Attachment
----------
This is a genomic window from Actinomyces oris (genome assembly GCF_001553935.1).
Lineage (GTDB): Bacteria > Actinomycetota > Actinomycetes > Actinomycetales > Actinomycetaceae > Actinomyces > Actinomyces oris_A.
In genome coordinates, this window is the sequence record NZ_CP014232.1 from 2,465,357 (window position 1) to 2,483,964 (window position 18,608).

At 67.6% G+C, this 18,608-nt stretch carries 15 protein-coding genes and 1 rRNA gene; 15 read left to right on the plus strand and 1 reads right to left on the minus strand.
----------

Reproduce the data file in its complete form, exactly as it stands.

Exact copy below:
This is a genomic window from Actinomyces oris (genome assembly GCF_001553935.1).
Lineage (GTDB): Bacteria > Actinomycetota > Actinomycetes > Actinomycetales > Actinomycetaceae > Actinomyces > Actinomyces oris_A.
In genome coordinates, this window is the sequence record NZ_CP014232.1 from 2,465,357 (window position 1) to 2,483,964 (window position 18,608).

At 67.6% G+C, this 18,608-nt stretch carries 15 protein-coding genes and 1 rRNA gene; 15 read left to right on the plus strand and 1 reads right to left on the minus strand.